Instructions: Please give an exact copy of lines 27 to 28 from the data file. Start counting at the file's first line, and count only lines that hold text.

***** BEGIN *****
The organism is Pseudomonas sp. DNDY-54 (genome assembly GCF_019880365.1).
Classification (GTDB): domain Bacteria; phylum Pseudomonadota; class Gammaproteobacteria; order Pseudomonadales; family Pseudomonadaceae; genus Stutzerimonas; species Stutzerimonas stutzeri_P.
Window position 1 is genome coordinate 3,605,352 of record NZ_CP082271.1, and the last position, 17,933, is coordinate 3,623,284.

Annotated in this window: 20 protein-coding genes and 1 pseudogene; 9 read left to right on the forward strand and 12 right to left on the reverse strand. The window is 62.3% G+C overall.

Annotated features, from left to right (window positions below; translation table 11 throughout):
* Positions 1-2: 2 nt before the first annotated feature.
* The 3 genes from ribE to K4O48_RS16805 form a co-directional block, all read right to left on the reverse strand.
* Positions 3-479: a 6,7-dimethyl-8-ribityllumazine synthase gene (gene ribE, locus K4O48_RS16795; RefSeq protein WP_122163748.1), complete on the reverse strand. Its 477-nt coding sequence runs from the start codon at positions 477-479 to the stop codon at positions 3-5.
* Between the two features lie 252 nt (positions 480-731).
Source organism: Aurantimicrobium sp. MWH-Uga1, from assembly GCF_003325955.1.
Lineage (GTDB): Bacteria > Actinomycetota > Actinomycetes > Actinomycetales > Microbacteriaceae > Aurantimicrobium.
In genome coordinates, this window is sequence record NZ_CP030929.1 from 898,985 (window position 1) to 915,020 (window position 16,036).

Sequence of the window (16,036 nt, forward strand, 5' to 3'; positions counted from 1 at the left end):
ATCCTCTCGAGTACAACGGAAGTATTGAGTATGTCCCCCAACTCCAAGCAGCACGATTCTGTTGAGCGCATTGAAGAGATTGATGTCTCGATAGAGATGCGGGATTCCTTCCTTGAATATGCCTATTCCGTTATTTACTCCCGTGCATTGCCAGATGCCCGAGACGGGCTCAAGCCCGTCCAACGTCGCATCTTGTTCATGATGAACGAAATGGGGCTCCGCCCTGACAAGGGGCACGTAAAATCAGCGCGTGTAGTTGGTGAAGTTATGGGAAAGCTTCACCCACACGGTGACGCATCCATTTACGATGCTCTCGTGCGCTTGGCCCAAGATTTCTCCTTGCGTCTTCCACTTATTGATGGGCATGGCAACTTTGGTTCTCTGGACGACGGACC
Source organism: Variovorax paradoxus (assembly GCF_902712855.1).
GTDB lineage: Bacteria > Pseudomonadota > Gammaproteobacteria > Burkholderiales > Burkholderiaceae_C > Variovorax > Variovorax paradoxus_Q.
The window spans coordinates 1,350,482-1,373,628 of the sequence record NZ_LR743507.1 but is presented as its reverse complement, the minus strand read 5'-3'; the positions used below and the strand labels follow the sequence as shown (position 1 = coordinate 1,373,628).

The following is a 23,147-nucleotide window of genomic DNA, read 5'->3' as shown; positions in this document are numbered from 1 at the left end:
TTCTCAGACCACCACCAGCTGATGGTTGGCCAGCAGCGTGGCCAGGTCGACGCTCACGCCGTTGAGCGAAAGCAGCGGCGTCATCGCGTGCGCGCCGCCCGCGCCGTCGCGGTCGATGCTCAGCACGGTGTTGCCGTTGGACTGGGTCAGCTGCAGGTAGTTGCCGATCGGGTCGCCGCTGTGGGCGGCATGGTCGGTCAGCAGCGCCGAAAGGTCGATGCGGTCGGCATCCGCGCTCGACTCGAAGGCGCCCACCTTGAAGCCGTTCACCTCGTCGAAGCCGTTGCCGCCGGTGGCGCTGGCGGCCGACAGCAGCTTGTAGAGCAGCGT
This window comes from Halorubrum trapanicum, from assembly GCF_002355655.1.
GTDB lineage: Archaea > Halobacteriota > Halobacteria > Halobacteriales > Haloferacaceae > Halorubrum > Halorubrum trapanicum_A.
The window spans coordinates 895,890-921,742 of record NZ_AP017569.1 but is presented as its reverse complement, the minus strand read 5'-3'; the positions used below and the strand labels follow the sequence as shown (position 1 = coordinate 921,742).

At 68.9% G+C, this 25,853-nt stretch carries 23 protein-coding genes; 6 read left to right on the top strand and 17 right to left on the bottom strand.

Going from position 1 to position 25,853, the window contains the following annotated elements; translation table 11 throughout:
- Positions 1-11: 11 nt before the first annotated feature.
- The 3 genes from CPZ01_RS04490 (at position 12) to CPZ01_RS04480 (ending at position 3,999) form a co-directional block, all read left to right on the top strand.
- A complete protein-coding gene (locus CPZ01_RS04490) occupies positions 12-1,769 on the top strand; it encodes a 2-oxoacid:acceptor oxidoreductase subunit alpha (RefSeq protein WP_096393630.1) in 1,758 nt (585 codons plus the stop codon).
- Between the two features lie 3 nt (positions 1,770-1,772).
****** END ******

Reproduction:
- A complete protein-coding gene (locus CPZ01_RS04490) occupies positions 12-1,769 on the top strand; it encodes a 2-oxoacid:acceptor oxidoreductase subunit alpha (RefSeq protein WP_096393630.1) in 1,758 nt (585 codons plus the stop codon).
- Between the two features lie 3 nt (positions 1,770-1,772).